Malaika Cooper was just a kid when she stopped using relaxer to straighten her hair and started wearing dreadlocks.
“My grandfather was like, ‘Why are you putting those things in your hair? You need to go to the beauty parlor.’ I was like, ‘Granddad, no, my hair is done.’ He’s like, ‘No, your hair is not done.’ ”
The relaxer had lye in it, and could burn. But her family confronted her about not using it.
“And they were like, ‘What are you doing? You’re cutting your hair off, you’re not putting any chemicals in it.’ And they’re like, ‘Why are you doing that?’ And I’m like, ‘Because I don’t want to put chemicals in my hair anymore.’ ”
Now Cooper has made a career of locking and naturally styling hair at her salon in Baltimore — and holding expos across the country. At one recent expo in Cleveland, she stood on the small stage and lamented that more than 30 years later, little black girls still use chemical relaxers to straighten their hair and are the only ones who have a kiddie perm marketed just to them.
“We start at a young age telling our children that they are not beautiful in their own natural state,” Cooper said.
But times are changing. More people are becoming aware of chemicals in products, like parabens associated with hormonal problems and formaldehyde connected with cancer.
Nneka Leiba has been leading a survey of ingredients in products at the Environmental Working Group. They focused some of the research on hair products marketed to African-American women.
“Less than 25 percent of the products we assessed scored in the green range, meaning low toxicity,” Leiba said.
That means 75 percent of hair products for African-American women contained potentially toxic ingredients — compared to 60 percent of products for the entire population.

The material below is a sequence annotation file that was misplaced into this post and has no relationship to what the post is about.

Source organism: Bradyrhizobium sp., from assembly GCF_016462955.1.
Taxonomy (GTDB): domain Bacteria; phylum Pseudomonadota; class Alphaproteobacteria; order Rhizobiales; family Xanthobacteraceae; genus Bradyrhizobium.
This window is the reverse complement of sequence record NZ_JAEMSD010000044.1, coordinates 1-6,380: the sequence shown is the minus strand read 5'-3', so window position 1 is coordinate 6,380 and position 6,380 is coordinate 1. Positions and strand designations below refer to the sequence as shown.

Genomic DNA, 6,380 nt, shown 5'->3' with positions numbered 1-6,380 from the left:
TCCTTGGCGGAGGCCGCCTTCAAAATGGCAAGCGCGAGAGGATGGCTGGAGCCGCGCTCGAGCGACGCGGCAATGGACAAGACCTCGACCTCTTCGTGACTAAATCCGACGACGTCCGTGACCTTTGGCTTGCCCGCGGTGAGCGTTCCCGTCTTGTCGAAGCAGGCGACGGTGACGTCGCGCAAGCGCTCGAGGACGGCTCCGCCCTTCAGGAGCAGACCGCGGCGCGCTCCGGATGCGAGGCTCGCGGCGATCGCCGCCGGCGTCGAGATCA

“It was disheartening,” Leiba said.
Hair dyes and relaxers had the highest toxicity ratings.
The Environmental Working Group now has a searchable database of more than 73,000 specific products, and Leiba said people are using it. It gets more than 1,000 searches an hour. And she thinks that’s why consumers are demanding change.
“Hopefully by shining a light on what’s available for specific demographics, companies will step up to the plate and offer more green-rated products,” Leiba said.
But when black girls don’t use relaxers, some mothers still hear about it.
“ ‘Is that your daughter? How come her hair isn’t good like yours?’ These are the things that continue to be passed on. It still happens,” said lifestyle guru Madame Athena Chang.
Chang says black women face lifelong discrimination for wearing their natural hair at work or at school. And she says some of it comes from other black women.
“When the internalized racism is so deep, people don’t have awareness,” she says.
But Chang said the move by many black women to wear natural hair is making a difference in the market. Research firm Mintel found that sales of chemical relaxers plummeted by more than a third between 2012 and 2017, while sales of natural hair styling products jumped.
And this isn’t small change.
Mintel estimates annual sales of black hair care products at more than $2.5 billion. Chang said that should get companies' attention.
“It is not OK that black women and women of color are sidelined and are an afterthought,” Chang said. “That has to change. Especially the fact that we have so much buying power within this space.”
The Allegheny Front is a public radio program that covers environmental issues affecting communities.